Hipsters Out Of Metal!



In the early ’80s, W.A.S.P. ranked a firm AVOID cuz their jamz reeked worse than their frontman’s drunken caged animal fuck-machine routine. But shut my butt: By fourth album The Headless Children (1989), W.A.S.P. got fully awesome. THC benefits from a roster upgrade (stud Frankie Banali, King Kobra bassist Johnny Rod) and has vestiges of their first phase (dumb songs about living dumb and untamed lol), but really their first classic is characterized by a powerhouse side A, its three peerless epics and a rampaging cover of “The Real Me” by The Who. Its less ambitious second half rips too, spesh this ballad. I love!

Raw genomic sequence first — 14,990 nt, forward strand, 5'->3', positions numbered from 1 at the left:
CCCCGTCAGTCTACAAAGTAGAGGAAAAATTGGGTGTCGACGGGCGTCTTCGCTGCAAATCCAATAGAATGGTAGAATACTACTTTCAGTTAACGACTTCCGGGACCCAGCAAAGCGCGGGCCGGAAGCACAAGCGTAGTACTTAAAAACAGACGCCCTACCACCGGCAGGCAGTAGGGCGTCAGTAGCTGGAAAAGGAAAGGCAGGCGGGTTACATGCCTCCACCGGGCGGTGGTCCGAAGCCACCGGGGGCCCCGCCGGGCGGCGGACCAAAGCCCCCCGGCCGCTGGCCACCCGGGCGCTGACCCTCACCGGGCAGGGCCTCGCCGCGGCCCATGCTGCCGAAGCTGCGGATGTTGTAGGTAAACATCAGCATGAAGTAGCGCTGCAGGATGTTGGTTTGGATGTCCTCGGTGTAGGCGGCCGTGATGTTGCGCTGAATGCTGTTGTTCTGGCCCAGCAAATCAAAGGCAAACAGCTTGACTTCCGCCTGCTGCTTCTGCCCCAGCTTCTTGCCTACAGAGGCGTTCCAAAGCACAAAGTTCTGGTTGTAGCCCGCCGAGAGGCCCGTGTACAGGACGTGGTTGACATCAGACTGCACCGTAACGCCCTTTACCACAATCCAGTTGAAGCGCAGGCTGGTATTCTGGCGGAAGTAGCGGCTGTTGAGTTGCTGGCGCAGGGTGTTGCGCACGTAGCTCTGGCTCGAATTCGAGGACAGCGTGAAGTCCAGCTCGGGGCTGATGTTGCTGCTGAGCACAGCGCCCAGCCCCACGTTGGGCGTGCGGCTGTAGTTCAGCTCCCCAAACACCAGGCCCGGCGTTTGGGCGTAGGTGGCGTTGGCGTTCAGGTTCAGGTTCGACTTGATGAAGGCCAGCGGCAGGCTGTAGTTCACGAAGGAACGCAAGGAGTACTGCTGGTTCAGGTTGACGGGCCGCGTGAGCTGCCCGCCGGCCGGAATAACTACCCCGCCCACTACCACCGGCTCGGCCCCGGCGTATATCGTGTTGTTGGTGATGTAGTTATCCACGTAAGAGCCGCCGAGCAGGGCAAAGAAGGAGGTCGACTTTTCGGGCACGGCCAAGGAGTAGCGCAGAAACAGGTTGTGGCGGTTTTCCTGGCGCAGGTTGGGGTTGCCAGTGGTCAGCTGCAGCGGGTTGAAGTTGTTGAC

Seven years later came the uneven, cheap, and overlooked but awesome Still Not Black Enough, an unrefined blast from frontman Blackie Lawless and crew after the overwrought 1992 opera The Crimson Idol. It’s not promising at first listen: Black Enough‘s cruddy sound, samey composition, and rifflessness kinda indicate a Lawless dismayed by the death of a close family member and exhausted by bringing to bear the unwieldy previous album (and movie I think?). But like THC, the album is a winner via an ace cover, plentiful super-hooks, four mega-ragers, and dramatic use of a Martin Luther King speech that’s at hilarious odds with Lawless’s current politics. “Black Forever” (above) is only one of Black Enough‘s several repeat-button busters (dat first chorus beat!). U jam x1000!


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